Wage arrears were very common, even more so after the announcement of the ban on online gambling in August 2019. Although Cambodian and Chinese workers toiled side to side, their tasks often overlapping, their treatment was very different. The Cambodian workforce was largely paid by the day, with a going rate ranging between 8 and 20 USD, but in the vast majority of the cases falling between 10 and 15 USD and women earning between 8 and 10 USD. Chinese workers received a payment in the range of roughly 50 to 72 USD (350 to 500 yuan) per day. Bonuses for attendance or performance were extremely rare and employers did not provide any insurance or pay any social security—only 14 percent of the Chinese workers (and none of the Cambodians), all employed by SOEs, declared that the company had stipulated private insurance for labour-related accidents for them.
The power of the employers was reinforced by the weakness of local institutions and the widespread perception among workers that they were living in a no man’s land where they can get no support whatsoever. “There is no law” was a constant refrain in the conversations with Chinese workers. The perception of lawlessness was further exacerbated by the stories of kidnappings and attacks targeting Chinese nationals that swirled around in the Chinese ex-pat community in Sihanoukville. When asked whether they believed that the local labour law would have been able to provide them with some protection in the event of a labour dispute, 98 percent of the Chinese workers replied negatively. Cambodian workers were slightly more optimistic, but still, as many as 54 percent of them expressed disbelief in the ability of the law to help them.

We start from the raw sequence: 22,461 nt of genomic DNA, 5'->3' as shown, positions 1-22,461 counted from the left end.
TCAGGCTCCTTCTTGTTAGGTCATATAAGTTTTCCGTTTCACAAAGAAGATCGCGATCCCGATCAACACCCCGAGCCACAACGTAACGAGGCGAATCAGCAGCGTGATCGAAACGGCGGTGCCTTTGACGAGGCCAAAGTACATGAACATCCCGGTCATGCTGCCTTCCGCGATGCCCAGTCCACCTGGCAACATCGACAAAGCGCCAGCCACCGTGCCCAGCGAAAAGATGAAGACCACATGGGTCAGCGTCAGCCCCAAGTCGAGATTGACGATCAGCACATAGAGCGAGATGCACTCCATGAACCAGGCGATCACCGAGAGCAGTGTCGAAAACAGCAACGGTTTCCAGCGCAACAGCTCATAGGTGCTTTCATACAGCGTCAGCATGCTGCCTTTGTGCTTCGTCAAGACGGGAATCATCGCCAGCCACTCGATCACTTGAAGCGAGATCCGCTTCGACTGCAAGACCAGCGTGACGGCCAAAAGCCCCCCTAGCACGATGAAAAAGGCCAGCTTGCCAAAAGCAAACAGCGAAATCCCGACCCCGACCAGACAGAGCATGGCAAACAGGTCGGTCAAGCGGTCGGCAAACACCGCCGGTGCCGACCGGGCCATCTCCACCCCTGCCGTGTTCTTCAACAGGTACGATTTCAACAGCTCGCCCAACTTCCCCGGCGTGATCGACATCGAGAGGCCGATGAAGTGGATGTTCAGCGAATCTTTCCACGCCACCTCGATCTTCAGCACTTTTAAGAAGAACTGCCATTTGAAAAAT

Somehow unexpectedly considering the vibrant history of labour unionism in contemporary Cambodia, unions did not feature anywhere in the conversations with the workers. No unions were active on the sites included in the survey, a finding that reflects the general situation in Sihanoukville.
In spite of the common plight, there are significant challenges for the emergence of solidarity between the two groups. First, none of the Cambodian workers could speak any Chinese and none of the Chinese workers could speak any Khmer. Second, the lack of a common language limited the social interactions between the two groups outside the workplace to the barest minimum. Third, the two groups were separated in their perception of unfairness related to the gaps in payment. While 88 percent of the Chinese workers were convinced that the wage gap was justified—the common refrain being that they were more qualified, skilled, efficient, and had to face high living costs—64 percent of the Cambodian workers believed that the gap was not justified at all.
The gambling ban of August 2019 and then the coronavirus outbreak in the early months of 2020 might have put an end to the dream of Sihanoukville as a new Southeast Asian Macau. With the fate of the area now more uncertain than ever, the Cambodian authorities are trying to reshape the narrative of the city as a new Shenzhen, going as far as to bring in experts from the Chinese metropolis to draw a master plan for the city as a new industrial hub. What is apparently missing from the current discussion is how Shenzhen was built through the systematic exploitation of a migrant workforce coming from the Chinese countryside. No matter what lays in the future of Sihanoukville, one can only hope that the Cambodian authorities will avoid past mistakes.
Ivan Franceschini (方易仁) is a Postdoctoral Fellow at the Australian Centre on China in the World, The Australian National University. He co-edits the Made in China Journal, an open access publication on Chinese labour and civil society.